Currency Note

European Commission forecasts put UK bottom

By Paul Redmond November 9th, 2018

European Commission forecasts

The European Commission forecasts were published yesterday and made for interesting reading. The latest projections show that Europe’s economy will steadily slow over the next few years, as trade wars, rising geopolitical tensions and higher oil prices exert their influence. Of course, we should bear in mind that nobody can agree on what is going to happen in the future – download our forecasts for evidence of this – but projections give businesses a guide to plan against.

Perhaps the most interesting aspect of the European Commission forecasts was the fact that the UK is expected to be at the bottom of the EU growth league in 2020. This year, the UK is projected to be the third-slowest growing EU member at 1.3%, behind only Italy and Denmark, while next year it will drop to joint last with Italy at 1.2%. As it stands, the EC has no idea how Brexit will pan out so the data should be taken lightly at present, but it doesn’t bode well if the forecasts prove to be anywhere near the mark.

There was very little movement between the euro, dollar and sterling in what proved to be an extremely quiet day for the currency markets. Overnight, we learned that Trump fired the attorney general, Jeff Sessions. Democrats in the House of Representatives responded by vowing they will investigate the removal. Sessions famously recused himself from Robert Mueller’s investigation into Russian election interference and possible collusion with the Trump campaign. Both Democrats and Republicans have since said that Mueller must be permitted to continue his work under Session’s replacement, Matthew Whitaker.

The Federal Reserve announced its latest interest rate decision when, as expected, rates were kept on hold within the target range of 2% to 2.25%. The central bank reaffirmed its plans to continue hiking rates gradually, which appears to confirm that rates will be hiked in December. The dollar has strengthened against sterling and the euro this morning in response.

Today is a very busy day for the UK, with the highlight being the GDp growth rate for the third quarter of 2018. The markets are expecting growth to have picked up to 1.5% from 1.2% in the previous quarter, but if it misses the mark, it certainly wouldn’t be the first time. If it does, the question is whether it will come in above or below expectations. Let’s hope it’s the latter.

GBP: UK expected to bottom of EU growth league in 2020

With no economic data releases from the UK, attention turned to the European Commission forecasts which included growth expectations for the next couple of years. The UK is expected to be joint bottom next year with Italy, while by 2020 it will be the slowest performing economy in the eurozone. Such predictions are necessarily speculative, but it is faintly worrying all the same.

Other notable aspects include UK unemployment, which is expected to rise, although inflation is forecast to ease. This is in part because of the impact of sterling’s depreciation since 2016. Still, the fact remains that this is all speculation and a lot can happen between now and 2020.

Today is extremely busy for UK economic data, with the GDP growth rate for the third quarter of 2018 being the highlight. The markets are expecting a year-on-year figure of 1.5% from 1.2% in the previous quarter, while on a monthly basis, a figure of 0.6% from 0.4% the previous period is expected. We will also see balance of trade, industrial and manufacturing production, and construction output figures for September.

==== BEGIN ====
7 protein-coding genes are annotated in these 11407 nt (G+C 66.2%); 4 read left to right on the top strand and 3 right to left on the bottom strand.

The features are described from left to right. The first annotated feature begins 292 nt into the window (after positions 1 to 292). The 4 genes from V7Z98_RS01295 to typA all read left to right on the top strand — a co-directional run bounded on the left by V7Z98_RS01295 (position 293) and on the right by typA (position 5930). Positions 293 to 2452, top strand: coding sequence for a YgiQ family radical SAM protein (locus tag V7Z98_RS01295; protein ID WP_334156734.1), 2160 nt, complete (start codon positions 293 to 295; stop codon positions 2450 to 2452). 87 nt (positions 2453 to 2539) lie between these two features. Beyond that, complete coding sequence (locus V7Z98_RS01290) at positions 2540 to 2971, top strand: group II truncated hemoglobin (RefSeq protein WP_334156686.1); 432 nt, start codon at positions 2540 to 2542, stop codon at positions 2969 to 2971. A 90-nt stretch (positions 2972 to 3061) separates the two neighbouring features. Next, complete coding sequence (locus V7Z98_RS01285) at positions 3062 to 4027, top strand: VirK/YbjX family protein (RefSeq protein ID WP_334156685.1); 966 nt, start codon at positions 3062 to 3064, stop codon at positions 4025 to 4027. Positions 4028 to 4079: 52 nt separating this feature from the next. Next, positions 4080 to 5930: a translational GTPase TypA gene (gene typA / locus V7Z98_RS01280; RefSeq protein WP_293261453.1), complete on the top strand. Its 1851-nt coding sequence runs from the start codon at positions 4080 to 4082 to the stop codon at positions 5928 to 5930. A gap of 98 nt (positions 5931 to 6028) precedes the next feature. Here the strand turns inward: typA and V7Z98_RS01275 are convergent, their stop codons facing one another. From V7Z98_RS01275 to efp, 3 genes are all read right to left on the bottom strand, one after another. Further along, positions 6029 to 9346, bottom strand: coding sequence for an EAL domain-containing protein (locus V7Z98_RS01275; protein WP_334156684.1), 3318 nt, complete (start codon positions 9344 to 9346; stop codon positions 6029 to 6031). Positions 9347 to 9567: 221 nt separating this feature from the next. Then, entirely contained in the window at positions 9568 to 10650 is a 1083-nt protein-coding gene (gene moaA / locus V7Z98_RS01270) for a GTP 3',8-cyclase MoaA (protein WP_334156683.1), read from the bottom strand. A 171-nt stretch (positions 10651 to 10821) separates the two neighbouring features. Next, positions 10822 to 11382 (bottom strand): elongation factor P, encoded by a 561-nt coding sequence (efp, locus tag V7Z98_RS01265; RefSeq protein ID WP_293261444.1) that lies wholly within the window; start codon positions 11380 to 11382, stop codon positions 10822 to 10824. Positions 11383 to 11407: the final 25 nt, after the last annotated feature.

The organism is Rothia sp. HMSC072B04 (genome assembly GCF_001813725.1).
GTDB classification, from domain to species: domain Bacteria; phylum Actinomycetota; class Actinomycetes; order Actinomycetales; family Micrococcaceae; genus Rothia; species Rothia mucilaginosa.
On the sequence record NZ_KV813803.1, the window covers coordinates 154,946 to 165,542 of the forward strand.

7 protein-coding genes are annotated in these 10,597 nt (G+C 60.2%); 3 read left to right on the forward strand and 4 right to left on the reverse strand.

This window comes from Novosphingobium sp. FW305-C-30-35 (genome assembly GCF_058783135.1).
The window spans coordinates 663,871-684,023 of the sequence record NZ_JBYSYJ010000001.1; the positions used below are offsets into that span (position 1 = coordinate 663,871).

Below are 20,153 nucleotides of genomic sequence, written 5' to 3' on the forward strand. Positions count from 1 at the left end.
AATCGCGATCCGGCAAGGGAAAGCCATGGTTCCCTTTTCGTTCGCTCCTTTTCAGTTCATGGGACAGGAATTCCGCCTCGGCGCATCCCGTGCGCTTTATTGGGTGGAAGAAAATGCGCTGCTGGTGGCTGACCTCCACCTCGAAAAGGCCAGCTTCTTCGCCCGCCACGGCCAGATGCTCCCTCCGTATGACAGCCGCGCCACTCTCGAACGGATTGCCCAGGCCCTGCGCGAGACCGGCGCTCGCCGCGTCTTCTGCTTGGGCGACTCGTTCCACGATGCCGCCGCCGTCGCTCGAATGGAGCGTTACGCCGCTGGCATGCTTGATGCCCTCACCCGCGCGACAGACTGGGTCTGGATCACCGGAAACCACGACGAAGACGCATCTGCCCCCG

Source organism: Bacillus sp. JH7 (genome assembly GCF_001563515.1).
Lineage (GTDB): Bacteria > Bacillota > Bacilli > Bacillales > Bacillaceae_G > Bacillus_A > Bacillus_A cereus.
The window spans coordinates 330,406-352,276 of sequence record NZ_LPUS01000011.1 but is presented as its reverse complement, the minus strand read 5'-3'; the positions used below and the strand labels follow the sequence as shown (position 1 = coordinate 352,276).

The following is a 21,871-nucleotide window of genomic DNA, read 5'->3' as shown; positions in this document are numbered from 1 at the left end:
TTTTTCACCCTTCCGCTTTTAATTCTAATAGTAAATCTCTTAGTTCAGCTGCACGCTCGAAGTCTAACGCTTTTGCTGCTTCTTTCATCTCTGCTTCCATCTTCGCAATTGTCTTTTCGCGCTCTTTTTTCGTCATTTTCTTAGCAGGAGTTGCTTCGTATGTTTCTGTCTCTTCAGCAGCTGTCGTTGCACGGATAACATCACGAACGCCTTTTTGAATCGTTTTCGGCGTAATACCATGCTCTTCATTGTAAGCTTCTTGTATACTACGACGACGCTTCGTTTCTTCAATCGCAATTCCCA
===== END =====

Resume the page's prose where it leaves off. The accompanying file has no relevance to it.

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EUR: German exports drop by 0.8% in September

There were more worrying signs for the eurozone’s largest economy yesterday, as German exports dropped by 0.8% in September. Balance of trade figures showed that the surplus decreased to €18.4 billion in September from €24.2 billion in the same month a year earlier. Exports had been expected to increase by 0.3%, so the drop of 0.8% was particularly concerning. While monthly figures are notoriously volatile, German exports have looked underwhelming for a few months now.

The aforementioned European Commission forecasts were published, with growth across the eurozone expected to slow over the next couple of years. Trade wars, rising oil prices and rising geopolitical tensions are all expected to contribute to the slowdown, although these factors will likely take hold across the world. Obviously that’s not a good thing, but it’s important to remember that these things are relative.

Nothing of note is scheduled for release in the eurozone today, but attention will be on the UK’s GDP growth rate for the third quarter of 2018, as well as anything Trump might say, do or Tweet.

USD: Fed confirms gradually rate hikes

Federal Reserve policymakers met last night and announced that interest rates will be kept on hold this time around. They did signal that rates will continue to be hiked gradually which investors took for confirmation that rates will be hiked in December. The dollar strengthened as a result.

The only other piece of economic data of note was initial jobless claims, which came in as expected at 214,000 up to 3 November 2018. This was down from an upwardly revised 215,000 the previous week. Some claims are a result of Hurricane Florence, so it will be interesting to see what level of improvement we see once the situation is resolved.

Today we will see the University of Michigan’s preliminary reading. It is expected to dip a little to 98.0 from 98.6 in the previous period.

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